Does the end justify the means?

Friday night's violent outburst in the Hollywood District has prompted some weekend chatter. Some of the commentary is pretty strange.

First, some are reporting that a couple of dozen businesses were "destroyed." That is nonsense. A lot of property was destroyed or damaged, but few, if any, businesses were destroyed. Trust me, Chase Bank and Whole Foods are still open for business.

But more distressing than the inaccurate reporting are the tweets that are perfectly fine with all the broken plate glass and all the spray paint mess. The vandals say they were protesting the treatment of trans people, and because of that, more than a few tweeters are saying that the property damage is okay.

A good-sized helping of this viewpoint appears on Twitter after every "black bloc" rampage. This time around, even one of the targeted businesses chimed in.

We heard this, too, when they totally trashed the front of the Historical Society museum. Somehow that wasn't "violence." I looked up the definition of violence. Here's what I got: "behavior involving physical force intended to hurt, damage, or kill someone or something." The all-knowing avengers of injustice seem to have missed those last two words.

The county district attorney isn't helping with this. The last time I looked, he wasn't prosecuting smashed storefronts and graffiti – too small potatoes for him. The problem is, those potatoes add up. I'm sure we're well over $1 million in damage to Portland businesses this year.

The police have been incompetent. Before both the museum riot and this last one, there were ample warnings on social media that a night of "rage" was coming. It's probably the same two dozen people every time. Maybe I watch too many Dragnet reruns, but shouldn't the Portland police be able to infiltrate these gangs and stop the "nights of rage" before they start?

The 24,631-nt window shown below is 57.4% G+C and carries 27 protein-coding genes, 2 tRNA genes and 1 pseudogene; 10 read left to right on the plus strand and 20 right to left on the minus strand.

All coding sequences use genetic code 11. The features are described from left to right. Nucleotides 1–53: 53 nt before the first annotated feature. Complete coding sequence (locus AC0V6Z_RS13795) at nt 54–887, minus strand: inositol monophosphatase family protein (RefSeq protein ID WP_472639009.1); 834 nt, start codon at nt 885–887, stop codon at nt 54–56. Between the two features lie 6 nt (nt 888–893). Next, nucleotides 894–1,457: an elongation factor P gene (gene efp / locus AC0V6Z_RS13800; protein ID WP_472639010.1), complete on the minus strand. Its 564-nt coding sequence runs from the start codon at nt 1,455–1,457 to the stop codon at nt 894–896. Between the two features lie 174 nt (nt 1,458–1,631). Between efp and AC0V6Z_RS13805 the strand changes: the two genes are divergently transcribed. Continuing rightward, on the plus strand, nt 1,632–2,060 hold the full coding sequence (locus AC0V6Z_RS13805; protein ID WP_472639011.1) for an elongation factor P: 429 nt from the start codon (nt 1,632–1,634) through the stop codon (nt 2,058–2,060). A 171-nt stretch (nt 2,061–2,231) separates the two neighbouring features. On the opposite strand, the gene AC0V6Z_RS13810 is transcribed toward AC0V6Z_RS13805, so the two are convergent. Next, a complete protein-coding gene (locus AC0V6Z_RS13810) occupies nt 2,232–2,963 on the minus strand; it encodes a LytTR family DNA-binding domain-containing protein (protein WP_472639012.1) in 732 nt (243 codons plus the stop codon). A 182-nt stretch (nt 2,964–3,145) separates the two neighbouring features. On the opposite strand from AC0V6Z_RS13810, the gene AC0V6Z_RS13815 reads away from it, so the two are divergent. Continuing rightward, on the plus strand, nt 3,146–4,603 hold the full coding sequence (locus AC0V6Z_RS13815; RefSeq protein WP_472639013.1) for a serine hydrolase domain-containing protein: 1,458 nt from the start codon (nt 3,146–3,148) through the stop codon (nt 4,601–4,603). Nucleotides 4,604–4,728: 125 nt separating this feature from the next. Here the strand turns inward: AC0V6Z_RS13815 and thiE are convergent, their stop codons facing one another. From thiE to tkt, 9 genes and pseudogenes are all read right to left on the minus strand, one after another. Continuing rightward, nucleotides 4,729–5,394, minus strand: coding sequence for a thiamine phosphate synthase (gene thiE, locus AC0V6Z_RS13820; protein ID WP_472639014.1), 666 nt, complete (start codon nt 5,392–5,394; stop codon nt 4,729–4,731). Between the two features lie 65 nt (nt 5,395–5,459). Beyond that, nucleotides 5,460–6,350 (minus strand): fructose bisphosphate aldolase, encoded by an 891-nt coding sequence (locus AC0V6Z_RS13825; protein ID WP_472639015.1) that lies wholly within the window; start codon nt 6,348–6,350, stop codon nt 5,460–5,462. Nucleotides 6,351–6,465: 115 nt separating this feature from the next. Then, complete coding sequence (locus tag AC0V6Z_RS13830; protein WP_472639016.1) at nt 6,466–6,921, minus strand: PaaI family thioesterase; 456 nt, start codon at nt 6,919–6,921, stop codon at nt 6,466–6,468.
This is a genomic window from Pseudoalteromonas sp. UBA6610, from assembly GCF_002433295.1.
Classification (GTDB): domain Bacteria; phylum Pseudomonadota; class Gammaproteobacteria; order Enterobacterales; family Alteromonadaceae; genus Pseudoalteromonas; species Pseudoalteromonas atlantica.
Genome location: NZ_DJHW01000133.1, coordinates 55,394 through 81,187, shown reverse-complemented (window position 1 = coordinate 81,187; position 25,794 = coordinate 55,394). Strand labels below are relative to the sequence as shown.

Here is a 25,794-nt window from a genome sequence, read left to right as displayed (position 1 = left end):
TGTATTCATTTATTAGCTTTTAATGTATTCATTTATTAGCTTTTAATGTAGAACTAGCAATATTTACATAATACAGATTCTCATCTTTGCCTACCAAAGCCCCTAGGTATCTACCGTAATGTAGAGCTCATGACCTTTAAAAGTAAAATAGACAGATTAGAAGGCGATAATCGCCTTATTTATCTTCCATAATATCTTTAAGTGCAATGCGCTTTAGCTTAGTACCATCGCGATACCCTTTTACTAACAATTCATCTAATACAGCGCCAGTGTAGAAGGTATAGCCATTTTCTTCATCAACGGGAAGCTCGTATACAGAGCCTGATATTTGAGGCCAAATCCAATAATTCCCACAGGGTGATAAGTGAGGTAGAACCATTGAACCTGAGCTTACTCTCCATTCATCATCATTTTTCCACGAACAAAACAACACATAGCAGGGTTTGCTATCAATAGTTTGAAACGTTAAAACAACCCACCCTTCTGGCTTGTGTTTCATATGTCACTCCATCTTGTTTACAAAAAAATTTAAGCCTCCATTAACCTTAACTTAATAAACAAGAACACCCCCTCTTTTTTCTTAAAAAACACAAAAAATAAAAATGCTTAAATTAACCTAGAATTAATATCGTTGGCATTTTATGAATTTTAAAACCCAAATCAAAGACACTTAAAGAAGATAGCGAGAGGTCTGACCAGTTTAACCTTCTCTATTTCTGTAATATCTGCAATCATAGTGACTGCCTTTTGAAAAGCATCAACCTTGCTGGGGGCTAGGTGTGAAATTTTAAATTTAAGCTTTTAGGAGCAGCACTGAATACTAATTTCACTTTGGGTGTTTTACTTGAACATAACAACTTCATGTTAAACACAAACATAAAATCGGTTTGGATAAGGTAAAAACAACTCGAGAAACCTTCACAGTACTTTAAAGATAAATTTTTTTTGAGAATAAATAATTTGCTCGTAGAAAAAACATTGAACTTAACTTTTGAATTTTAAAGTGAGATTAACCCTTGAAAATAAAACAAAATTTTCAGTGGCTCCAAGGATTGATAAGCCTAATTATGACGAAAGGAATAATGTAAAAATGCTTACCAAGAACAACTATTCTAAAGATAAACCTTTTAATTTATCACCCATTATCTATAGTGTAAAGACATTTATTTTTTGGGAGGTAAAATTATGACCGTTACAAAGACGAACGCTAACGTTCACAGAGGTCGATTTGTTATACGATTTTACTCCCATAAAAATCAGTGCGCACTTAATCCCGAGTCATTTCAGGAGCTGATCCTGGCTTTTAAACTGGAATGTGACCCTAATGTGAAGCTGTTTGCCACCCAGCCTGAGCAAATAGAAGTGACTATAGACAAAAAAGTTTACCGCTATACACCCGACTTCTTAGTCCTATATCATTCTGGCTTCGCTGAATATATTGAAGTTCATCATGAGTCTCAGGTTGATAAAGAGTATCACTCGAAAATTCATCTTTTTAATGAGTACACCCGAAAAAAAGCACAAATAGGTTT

Until they do, the righteous lefties will continue with their tantrums, I guess. "Injustice anywhere is an excuse to break windows everywhere." And no one in their right mind will even think about opening another business in Portland.


  1. One of my pet peeves is when newspaper articles say things like, "Although there was a shootout at the bank, the bank tellers were unharmed." To that I'd say, "Define unharmed." Having something hugely traumatic happen to you may not harm your body, but it can harm your emotions. You would never say a soldier who came home from Iraq with PTSD was unharmed.

    So here we have a cleaning crew in this bank on Sandy just going about their business. All of a sudden the windows start exploding and there's a crowd of angry people outside. What about the cleaning crew's feelings? That must have been a terrifying experience that they certainly did not deserve.

    Don't they count as our fellow human beings?


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